Australia Continues to Slip in Global Rankings of Internet Connectivity
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Australia Continues to Slip in Global Rankings of Internet Connectivity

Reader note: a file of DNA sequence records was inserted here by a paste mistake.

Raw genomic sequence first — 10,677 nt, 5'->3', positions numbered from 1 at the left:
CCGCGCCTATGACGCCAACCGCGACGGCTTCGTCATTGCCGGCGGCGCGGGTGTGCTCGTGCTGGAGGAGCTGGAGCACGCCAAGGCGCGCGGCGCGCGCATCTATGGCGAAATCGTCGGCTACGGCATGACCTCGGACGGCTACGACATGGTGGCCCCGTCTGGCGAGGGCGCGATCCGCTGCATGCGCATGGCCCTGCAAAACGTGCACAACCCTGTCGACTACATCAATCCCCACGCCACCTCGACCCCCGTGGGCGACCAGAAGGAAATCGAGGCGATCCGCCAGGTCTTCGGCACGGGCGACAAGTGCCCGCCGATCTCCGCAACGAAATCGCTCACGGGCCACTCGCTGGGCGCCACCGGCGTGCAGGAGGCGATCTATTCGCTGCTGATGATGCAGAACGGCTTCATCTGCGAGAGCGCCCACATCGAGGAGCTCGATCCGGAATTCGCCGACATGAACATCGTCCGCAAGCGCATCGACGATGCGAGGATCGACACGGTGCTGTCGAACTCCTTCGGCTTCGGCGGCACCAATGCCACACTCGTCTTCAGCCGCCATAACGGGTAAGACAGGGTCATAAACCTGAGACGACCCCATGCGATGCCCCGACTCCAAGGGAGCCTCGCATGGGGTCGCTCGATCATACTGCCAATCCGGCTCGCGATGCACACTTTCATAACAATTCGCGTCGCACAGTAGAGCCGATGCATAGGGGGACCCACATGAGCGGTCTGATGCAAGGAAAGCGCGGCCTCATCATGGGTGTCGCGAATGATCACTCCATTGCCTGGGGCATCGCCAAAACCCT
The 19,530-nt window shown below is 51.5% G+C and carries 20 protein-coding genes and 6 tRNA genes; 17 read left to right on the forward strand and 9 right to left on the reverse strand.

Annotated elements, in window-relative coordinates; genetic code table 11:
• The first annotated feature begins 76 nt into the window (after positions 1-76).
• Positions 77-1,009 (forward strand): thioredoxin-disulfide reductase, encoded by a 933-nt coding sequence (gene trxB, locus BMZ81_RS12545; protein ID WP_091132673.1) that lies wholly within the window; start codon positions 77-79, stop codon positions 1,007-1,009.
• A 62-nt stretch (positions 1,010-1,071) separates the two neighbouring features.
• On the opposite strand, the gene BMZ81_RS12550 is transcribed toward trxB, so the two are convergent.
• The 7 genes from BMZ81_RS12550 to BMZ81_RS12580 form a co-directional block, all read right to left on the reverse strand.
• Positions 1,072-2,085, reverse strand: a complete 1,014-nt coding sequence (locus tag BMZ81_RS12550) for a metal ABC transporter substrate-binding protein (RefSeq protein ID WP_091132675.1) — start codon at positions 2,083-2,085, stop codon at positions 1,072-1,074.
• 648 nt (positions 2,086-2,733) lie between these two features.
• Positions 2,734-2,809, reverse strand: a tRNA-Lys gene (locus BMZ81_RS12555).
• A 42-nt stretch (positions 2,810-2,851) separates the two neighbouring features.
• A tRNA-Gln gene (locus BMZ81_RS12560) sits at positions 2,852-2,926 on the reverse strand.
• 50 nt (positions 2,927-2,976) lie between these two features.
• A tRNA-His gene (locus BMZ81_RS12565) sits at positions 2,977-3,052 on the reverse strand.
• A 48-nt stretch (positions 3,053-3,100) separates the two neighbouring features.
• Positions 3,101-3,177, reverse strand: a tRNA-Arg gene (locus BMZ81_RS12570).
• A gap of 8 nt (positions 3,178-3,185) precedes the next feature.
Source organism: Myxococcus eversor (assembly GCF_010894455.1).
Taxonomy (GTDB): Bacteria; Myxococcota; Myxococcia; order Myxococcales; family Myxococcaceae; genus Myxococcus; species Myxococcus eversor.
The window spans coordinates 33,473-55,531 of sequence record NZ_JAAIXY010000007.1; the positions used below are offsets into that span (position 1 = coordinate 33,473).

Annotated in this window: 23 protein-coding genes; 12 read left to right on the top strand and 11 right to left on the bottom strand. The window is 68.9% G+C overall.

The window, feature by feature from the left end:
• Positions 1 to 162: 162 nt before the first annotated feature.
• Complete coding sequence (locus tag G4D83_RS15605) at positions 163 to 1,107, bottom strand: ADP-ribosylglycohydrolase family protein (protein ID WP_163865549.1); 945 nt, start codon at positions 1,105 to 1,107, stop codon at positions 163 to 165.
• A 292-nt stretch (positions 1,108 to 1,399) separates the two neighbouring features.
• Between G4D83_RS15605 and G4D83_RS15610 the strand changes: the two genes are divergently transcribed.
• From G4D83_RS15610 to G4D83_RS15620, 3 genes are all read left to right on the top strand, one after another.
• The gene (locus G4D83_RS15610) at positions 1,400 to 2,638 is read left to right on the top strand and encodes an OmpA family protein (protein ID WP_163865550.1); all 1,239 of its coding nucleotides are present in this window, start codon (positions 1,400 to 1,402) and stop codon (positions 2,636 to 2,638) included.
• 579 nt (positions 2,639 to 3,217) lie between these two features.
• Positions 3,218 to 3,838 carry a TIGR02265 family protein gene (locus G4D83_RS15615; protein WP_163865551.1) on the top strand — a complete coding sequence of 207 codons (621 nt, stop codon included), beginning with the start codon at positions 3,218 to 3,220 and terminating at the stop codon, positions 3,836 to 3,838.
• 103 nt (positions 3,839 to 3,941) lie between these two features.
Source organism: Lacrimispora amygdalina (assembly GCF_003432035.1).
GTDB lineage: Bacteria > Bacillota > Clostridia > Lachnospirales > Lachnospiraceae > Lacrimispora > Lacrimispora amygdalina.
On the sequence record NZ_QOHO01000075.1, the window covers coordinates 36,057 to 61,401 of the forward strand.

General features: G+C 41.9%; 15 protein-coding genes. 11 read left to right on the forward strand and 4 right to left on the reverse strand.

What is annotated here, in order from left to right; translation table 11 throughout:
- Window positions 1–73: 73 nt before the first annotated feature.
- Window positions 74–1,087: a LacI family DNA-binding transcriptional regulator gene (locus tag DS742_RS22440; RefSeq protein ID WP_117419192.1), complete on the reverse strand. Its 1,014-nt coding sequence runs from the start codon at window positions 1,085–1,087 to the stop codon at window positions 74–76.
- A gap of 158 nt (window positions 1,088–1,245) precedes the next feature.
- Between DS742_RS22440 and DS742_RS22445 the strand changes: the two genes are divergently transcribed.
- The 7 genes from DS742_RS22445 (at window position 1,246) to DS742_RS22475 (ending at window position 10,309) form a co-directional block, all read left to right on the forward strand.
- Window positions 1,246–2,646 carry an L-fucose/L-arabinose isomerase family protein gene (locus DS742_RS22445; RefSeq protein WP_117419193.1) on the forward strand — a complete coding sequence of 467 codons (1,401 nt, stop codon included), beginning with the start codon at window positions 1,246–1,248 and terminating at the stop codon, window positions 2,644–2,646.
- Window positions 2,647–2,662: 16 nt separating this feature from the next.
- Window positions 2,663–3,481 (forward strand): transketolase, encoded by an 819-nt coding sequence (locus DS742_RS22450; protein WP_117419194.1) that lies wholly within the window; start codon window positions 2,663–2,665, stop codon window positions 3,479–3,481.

We may have introduced the NBN broadband rollout, but Australia still hovers around the bottom of the ladder in terms of internet connection quality across the world. New findings released last week show that our humble country has slipped another couple of rungs since the end of 2015, now sitting at number 51 on the Akamai State of the Internet Report. In fact, our internet speed is lagging so far behind the rest of the globe that we’re not only overtaken by Silicon Valley-esque countries in Asia and Scandinavia, but we’re now also failing to keep up with those that aren’t considered ‘high-tech’ centres.  This post is bought to you by First Page Digital Hong Kong, a Digital Marketing Agency in Hong Kong. Bulgaria, Lithuania and Kenya all beat Australia’s average connection speed by around 50 per cent, while Latvia supersedes us by a whopping 70 per cent. Meanwhile our neighbours over in New Zealand get to enjoy a connection that’s 30 per cent faster than ours. The NBN rollout has improved internet speed, but is yet to reach the entire nation Since the introduction of the National Broadband Network on November 3, 2013, internet connection speed has reportedly more than doubled in Australia. However, the nation-wide open-access data network project is proving to be a time-consuming process. As the recent findings come in to play, the NBN Co has revealed that the accelerator has been activated and the project could be half-completed by this June. While this seems promising news, it leaves just three years to connect the rest of the country to the network, including large sections of major cities such as Sydney, Brisbane and Hobart. At current, only one in six Australians are hooked up to the NBN. Regardless, the company has stated that it is on track to achieve this milestone, having added 277,000 homes last month alone and helping to enhance internet speed from 9.6Mbps to 10.1Mbps in the past quarter. We might not win the ranks in internet connectivity, but we certainly lead the way in mobile connectivity Despite the news, we can perhaps take comfort in the fact that Australia beats the likes of Japan, South Korea, Singapore and the US in terms of mobile network internet. When you consider that mobile devices are expected to drive 75% of internet traffic this year, such accomplishments certainly add some weight to our country’s levels of tech-savvy.
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